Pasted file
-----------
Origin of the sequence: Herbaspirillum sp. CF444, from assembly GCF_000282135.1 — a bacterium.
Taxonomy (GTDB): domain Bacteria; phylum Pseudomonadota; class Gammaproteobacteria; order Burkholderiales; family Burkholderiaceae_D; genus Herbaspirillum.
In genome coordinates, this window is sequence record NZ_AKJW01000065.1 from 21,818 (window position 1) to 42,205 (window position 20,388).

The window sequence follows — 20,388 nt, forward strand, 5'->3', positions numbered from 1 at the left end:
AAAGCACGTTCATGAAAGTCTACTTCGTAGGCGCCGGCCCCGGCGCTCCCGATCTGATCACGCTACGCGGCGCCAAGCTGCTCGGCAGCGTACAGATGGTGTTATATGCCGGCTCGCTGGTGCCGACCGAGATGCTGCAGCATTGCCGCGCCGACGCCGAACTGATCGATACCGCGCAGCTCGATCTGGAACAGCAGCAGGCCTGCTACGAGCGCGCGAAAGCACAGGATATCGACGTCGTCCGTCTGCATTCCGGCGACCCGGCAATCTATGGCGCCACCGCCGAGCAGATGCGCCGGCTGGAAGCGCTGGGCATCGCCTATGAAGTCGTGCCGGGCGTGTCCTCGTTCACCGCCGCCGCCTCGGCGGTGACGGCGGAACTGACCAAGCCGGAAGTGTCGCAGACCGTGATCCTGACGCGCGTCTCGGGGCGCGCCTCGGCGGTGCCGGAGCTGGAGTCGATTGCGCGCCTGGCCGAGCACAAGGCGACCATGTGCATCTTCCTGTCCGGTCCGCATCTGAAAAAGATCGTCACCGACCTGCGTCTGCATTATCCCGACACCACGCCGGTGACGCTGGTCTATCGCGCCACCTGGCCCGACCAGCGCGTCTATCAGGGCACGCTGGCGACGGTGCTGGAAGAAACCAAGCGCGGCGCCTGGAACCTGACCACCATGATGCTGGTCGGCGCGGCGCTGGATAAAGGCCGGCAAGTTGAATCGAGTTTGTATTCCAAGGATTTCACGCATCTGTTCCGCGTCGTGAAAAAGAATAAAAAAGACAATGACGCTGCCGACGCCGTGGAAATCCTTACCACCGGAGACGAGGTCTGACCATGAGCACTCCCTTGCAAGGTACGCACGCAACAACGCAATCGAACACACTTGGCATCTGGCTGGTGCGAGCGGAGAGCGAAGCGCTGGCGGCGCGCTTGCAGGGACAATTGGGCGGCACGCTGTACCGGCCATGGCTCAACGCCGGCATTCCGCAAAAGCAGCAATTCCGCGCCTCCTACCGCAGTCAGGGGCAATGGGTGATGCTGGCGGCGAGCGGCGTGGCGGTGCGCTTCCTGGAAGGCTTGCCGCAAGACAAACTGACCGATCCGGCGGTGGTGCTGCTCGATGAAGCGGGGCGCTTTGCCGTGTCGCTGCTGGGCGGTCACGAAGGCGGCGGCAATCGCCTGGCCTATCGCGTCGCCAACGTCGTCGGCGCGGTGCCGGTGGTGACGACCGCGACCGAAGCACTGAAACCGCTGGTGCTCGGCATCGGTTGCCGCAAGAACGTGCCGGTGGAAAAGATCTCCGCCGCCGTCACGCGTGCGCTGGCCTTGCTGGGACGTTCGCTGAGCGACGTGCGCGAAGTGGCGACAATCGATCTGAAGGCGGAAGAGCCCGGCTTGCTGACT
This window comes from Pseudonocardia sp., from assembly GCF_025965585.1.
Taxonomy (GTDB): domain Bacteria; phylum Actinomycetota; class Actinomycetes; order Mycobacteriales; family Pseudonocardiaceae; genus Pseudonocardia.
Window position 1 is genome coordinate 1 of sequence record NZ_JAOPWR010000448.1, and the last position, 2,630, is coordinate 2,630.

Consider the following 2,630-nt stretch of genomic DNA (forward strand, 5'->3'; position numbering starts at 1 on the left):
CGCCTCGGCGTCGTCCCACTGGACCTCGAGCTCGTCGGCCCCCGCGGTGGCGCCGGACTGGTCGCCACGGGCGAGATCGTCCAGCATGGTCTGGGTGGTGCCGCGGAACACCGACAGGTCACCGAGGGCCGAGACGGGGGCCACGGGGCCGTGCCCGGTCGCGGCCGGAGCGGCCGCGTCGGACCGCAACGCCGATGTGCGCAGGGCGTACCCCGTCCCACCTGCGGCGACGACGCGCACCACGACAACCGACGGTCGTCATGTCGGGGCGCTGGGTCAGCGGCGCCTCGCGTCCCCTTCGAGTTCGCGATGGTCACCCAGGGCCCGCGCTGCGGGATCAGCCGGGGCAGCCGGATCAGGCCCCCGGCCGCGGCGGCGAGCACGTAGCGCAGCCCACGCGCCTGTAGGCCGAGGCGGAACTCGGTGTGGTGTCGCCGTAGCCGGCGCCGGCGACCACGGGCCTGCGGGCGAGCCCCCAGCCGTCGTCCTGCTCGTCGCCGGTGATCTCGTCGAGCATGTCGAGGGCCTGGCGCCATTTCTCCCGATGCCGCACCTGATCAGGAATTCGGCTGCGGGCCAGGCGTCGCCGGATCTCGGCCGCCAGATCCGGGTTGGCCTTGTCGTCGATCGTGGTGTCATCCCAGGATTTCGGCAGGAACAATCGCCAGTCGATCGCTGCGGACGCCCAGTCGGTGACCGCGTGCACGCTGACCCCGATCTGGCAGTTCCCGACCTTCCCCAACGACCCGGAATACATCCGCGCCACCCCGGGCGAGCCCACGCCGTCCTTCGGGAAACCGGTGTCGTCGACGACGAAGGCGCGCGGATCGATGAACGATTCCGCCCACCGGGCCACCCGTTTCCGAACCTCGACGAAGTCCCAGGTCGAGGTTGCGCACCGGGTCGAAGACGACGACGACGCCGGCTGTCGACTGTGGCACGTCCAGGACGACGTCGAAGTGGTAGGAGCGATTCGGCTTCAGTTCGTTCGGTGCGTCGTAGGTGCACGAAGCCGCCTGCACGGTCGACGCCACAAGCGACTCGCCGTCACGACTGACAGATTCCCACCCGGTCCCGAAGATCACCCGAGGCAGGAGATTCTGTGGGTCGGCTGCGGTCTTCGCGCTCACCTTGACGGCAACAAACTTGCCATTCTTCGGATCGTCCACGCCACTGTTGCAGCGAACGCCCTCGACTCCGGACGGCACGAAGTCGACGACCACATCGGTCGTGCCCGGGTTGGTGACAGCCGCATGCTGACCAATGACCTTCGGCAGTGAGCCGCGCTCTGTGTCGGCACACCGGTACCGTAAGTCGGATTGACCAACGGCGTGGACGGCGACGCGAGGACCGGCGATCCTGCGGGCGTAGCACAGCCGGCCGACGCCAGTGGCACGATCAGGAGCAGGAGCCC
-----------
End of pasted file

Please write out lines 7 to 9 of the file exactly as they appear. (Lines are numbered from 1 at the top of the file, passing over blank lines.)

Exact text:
Taxonomy (GTDB): domain Bacteria; phylum Actinomycetota; class Actinomycetes; order Mycobacteriales; family Pseudonocardiaceae; genus Pseudonocardia.
Window position 1 is genome coordinate 1 of sequence record NZ_JAOPWR010000448.1, and the last position, 2,630, is coordinate 2,630.

Consider the following 2,630-nt stretch of genomic DNA (forward strand, 5'->3'; position numbering starts at 1 on the left):